Signalee is ostensibly about core position trading. It’s also a fun way to show in realtime how to start with $1,000 and trade your way to $1 million. The premise is simple: start with $1,000 and compound it 142 times in 5 percent increments.

But there’s a second point that Signalee’s approach makes when it comes to just starting out: adding a relatively small amount of money on a periodic basis to your account initially “compounds” the value of your account faster than the core position trading strategy we use.

As an example: I bought 13 shares of EWY on February 16, 2018 for a total of $992.16 (including commission). As of today, those 13 shares are worth $945. However, the $100 was deposited into the account so now the account is worth $1,053.

In one week we knocked out 2 of the 142 trades needed to get to $1 million. Now, the number of trades we can knock out with a $100 deposit will get smaller and smaller as time passes and the account grows, because, you know, math. But at the end of the first year of Signalee’s road to $1 million, even if we don’t make a dime from trading, we’ll have knocked out 26 of the 142 trades. By the end of Year 2 we’ll have knocked out another 11 trades and have 105 trades remaining with an account value of $6,200. Still a long ways to go until $1 million, but in 2 years we’ve reduced the number of trades needed to get to our goal by 26 percent. We’ll be a quarter of the way there.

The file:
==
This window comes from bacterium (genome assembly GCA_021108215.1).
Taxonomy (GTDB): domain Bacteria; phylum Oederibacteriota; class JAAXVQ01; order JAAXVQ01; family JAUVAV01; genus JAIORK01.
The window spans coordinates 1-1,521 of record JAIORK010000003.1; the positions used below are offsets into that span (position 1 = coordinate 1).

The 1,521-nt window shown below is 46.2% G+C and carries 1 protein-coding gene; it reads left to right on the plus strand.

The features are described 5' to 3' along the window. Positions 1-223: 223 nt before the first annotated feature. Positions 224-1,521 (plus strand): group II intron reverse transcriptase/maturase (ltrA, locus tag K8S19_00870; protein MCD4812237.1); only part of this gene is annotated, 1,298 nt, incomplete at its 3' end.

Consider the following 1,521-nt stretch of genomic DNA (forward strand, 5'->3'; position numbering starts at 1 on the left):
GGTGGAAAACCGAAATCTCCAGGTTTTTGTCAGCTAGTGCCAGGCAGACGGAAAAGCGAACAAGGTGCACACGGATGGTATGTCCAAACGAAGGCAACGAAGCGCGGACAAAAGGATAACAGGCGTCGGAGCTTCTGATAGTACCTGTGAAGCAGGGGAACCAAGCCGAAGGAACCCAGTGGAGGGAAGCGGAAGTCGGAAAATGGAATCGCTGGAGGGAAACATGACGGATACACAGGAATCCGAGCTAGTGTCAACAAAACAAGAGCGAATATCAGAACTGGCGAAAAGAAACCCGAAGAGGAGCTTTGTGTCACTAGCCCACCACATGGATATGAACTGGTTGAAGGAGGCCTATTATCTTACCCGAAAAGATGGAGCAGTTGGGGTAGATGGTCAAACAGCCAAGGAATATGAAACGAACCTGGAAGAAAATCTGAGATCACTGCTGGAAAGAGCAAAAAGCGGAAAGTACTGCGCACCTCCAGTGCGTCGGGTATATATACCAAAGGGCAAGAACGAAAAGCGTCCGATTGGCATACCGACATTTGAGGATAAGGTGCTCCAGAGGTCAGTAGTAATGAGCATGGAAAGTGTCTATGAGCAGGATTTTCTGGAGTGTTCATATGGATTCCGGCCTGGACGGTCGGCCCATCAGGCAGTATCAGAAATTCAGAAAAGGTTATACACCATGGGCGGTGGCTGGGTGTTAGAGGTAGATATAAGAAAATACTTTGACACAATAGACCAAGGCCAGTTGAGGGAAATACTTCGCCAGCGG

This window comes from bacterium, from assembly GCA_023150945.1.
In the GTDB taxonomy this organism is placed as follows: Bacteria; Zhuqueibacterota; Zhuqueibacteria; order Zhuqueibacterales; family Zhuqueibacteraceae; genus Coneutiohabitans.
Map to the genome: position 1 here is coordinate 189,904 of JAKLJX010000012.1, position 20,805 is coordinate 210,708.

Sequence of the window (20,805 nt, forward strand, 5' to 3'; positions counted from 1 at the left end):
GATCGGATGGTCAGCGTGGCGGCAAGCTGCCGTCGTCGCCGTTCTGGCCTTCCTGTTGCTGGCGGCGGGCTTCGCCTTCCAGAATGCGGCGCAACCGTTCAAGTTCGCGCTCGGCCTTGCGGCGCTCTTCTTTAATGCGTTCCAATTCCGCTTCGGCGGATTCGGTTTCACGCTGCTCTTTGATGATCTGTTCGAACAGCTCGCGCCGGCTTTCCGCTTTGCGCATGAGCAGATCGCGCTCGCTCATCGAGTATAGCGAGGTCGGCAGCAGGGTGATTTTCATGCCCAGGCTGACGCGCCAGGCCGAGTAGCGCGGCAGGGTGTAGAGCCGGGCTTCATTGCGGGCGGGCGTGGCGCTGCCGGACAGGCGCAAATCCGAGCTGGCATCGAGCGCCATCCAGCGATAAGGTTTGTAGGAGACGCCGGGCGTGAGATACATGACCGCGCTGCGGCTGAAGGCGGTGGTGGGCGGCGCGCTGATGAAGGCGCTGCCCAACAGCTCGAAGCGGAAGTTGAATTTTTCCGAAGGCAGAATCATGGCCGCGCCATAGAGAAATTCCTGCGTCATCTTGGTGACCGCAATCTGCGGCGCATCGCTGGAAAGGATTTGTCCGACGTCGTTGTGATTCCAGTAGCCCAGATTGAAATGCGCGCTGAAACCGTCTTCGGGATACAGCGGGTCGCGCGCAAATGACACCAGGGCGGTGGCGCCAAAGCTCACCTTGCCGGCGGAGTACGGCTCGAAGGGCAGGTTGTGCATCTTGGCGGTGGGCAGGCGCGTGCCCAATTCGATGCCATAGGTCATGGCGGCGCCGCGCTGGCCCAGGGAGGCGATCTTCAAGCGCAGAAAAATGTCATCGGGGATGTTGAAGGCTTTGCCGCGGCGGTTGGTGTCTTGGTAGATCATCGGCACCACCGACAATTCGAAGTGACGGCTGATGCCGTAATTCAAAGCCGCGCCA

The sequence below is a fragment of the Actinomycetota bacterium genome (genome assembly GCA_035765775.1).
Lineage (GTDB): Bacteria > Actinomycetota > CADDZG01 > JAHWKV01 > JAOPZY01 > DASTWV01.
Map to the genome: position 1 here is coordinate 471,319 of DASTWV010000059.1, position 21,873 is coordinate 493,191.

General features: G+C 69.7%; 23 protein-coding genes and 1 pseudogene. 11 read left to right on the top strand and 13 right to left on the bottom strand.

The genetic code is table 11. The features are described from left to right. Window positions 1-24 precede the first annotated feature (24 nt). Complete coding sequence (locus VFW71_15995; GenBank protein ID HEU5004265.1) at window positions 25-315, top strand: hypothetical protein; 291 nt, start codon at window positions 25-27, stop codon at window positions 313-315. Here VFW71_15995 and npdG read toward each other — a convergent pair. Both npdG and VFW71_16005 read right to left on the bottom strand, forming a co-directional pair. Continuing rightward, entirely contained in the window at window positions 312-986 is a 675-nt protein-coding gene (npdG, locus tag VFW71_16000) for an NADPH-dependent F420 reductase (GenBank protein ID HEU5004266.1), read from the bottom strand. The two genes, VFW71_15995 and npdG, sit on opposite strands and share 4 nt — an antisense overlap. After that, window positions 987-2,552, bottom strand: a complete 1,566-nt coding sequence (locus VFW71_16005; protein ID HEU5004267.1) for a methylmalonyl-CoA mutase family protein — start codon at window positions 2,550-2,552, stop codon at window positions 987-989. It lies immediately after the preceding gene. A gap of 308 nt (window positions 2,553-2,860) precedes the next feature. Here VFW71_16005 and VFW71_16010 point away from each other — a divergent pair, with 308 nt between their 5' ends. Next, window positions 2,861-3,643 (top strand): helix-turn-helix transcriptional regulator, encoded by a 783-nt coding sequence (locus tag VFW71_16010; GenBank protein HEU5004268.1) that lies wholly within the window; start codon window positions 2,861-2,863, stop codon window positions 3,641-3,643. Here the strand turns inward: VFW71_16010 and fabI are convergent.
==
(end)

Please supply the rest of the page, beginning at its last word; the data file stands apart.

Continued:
**Savings vs Returns vs Time**

Building a large account balance is a function of savings, returns, and time. Increasing the amount of any of them has a fairly drastic impact on the final balance with a long enough time horizon. Consider the following scenarios:

*Scenario #1:*

- $10,000 starting balance
- $1,000 added annually
- 6 percent return
- $71,064 ending balance after 20 years

*Scenario #2:*

- $10,000 starting balance
- $1,000 added annually
- 10 percent return
- $130,278 ending balance after 20 years

*Scenario #3:*

- $10,000 starting balance
- $5,000 added annually
- 4 percent return
- $176,757 ending balance after 20 years

You’ll notice that Scenario #3 has the highest ending balance after 20 years even though it has the lowest annual return. It’s not until you get past 20 years that the 10 percent annual returns in Scenario #2 start to overcome the higher savings rate of Scenario #3.

**What’s the point?**

Of the three variables tweaked above, savings rate, returns, and time, which do you have the most control over?